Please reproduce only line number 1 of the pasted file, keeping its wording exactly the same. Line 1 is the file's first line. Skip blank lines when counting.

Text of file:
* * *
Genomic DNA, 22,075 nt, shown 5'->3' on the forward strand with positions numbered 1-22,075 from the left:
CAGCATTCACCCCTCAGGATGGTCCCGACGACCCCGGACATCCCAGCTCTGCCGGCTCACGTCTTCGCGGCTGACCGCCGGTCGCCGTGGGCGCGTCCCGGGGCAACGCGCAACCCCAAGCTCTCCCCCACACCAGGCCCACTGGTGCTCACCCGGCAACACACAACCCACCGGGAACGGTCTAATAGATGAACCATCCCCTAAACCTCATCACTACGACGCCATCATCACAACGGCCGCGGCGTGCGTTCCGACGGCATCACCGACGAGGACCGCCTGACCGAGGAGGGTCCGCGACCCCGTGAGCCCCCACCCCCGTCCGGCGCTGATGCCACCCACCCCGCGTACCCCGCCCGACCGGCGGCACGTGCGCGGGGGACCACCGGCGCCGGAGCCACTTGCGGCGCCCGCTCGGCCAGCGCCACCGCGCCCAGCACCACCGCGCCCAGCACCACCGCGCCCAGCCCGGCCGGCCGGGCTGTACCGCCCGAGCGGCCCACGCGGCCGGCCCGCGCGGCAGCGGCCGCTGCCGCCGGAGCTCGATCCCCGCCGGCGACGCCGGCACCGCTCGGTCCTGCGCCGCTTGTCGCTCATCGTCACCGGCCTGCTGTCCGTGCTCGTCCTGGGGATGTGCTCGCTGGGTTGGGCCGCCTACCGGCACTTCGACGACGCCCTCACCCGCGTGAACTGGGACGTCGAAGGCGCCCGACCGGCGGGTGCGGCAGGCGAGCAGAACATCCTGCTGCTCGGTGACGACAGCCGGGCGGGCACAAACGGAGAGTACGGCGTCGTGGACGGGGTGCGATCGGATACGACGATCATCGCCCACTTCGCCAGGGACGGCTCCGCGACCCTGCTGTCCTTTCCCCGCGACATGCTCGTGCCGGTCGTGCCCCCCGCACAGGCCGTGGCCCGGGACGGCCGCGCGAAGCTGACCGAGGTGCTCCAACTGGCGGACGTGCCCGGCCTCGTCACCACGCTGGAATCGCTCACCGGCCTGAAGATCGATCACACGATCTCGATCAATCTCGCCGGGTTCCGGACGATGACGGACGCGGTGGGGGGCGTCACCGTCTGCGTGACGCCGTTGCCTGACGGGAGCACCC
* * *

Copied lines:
Genomic DNA, 22,075 nt, shown 5'->3' on the forward strand with positions numbered 1-22,075 from the left: